Colonel Lytle commanded McCook's right flank brigade that took position near the Squier Bottom farm. Lytle was wounded, captured, and later exchanged. He was mortally wounded at Chickamauga. Lytle was a noted politician and poet before the war, and started his Civil War career as colonel of the 10th Ohio Infantry. He fought at Carnifex Ferry before moving his command to Kentucky.

Friday, April 10, 2009

Ohio Medal of Honor Recipient at Perryville

2nd Ohio Infantry - Private William Surles, Company G. In action against Confederate forces at Perryville, Kentucky, on October 8, 1862, Private William Surles displayed uncommon courage and dedication to his commander. During the hottest part of the battle, with no regard for his own safety, Private Surles stepped in front of his colonel to shield him from the fire of the enemy. Surles was born in Steubenville, Ohio on February 24th, 1845, died on March 19th, 1919, and is buried in the Riverview Cemetery, East Liverpool, Ohio. His Medal of Honor was issued August 19th, 1891.

Private Surles deserves his own interpretive sign at Perryville as he is only one of two recipients of the CMoH during the Perryville battle.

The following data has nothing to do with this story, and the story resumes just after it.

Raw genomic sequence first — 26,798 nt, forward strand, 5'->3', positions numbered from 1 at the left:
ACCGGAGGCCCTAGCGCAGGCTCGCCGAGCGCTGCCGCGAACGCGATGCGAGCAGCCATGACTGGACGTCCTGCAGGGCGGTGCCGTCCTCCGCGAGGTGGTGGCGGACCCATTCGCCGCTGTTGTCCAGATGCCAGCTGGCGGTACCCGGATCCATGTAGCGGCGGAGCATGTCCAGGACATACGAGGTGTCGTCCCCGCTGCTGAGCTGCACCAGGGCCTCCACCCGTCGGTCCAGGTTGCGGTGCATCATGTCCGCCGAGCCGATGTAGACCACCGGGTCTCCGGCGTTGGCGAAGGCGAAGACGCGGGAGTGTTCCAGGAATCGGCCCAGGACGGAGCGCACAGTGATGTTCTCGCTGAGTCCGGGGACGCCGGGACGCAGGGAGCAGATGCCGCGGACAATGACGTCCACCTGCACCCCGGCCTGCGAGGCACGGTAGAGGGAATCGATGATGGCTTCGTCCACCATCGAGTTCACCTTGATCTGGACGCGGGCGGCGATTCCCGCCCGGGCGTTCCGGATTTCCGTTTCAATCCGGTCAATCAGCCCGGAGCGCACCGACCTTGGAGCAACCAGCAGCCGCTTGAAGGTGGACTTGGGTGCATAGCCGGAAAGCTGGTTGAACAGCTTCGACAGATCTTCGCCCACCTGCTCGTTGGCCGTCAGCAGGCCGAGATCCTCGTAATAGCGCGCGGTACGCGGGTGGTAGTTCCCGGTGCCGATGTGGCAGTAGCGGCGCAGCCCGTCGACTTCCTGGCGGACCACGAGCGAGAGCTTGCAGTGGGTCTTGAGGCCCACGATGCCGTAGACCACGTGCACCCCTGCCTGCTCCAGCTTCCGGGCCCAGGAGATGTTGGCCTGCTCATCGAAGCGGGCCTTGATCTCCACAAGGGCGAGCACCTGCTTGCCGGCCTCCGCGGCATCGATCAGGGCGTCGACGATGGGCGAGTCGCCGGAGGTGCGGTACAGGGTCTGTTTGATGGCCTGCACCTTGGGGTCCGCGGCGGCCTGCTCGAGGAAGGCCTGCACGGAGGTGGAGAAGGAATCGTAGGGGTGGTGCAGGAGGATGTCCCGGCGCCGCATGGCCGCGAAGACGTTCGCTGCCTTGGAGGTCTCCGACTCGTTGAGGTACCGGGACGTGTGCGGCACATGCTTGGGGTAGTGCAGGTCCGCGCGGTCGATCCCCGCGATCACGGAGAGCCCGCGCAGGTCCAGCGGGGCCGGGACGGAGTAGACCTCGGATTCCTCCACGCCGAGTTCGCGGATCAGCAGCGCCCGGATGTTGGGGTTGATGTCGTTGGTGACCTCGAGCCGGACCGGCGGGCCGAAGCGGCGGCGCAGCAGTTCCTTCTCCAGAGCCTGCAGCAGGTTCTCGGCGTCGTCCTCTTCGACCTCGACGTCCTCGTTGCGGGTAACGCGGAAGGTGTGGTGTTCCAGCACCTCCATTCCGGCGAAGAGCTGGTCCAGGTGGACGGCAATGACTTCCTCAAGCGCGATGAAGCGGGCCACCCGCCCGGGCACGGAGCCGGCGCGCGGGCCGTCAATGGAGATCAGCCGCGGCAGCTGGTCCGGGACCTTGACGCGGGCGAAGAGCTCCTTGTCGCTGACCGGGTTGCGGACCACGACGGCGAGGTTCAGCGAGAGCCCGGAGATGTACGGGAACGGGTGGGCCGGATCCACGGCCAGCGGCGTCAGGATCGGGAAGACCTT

Thursday, April 9, 2009

The Purpose of Ohio at Perryville

As the title indicates, this blog is about the participation of Ohio troops at the Battle of Perryville, which was fought in Kentucky on October 8, 1862. Perryville was the largest battle in the Bluegrass State, and some have called it the Gettysburg of the west as Braxton Bragg's Confederate forces, while winning the tactical fight, lost their ability to control Kentucky. (there are those who call Gettysburg the Perryville of the east, but I think that might be a bit of a stretch)

My primary goal of this blog is to provide a place for Buckeyes (and others who are so inclined) to discuss the role that soldiers from the Buckeye State had in the Perryville campaign. My secondary goal is to bring more public awareness to one of the most remarkable battlefields of the Civil War, a battlefield that has changed little since that dry autumn of 1862. And my ultimate goal (or dream) is to create a monument or additional interpretive signage on the battlefield itself that deals with the Ohio boys in blue. Michigan has a Michigan at Perryville marker, and they had very little participation in the actual battle. Ohio, which provided the most troops from any one state to Buell's Army of the Ohio, has none.

Posts will be sporadic, depending on the amount of interest readers of this blog show. I, like many, am an amateur historian with a good grasp of the Civil War, and the battle of Perryville in particular. I look forward to achieving the goals set above and hope you will support these efforts.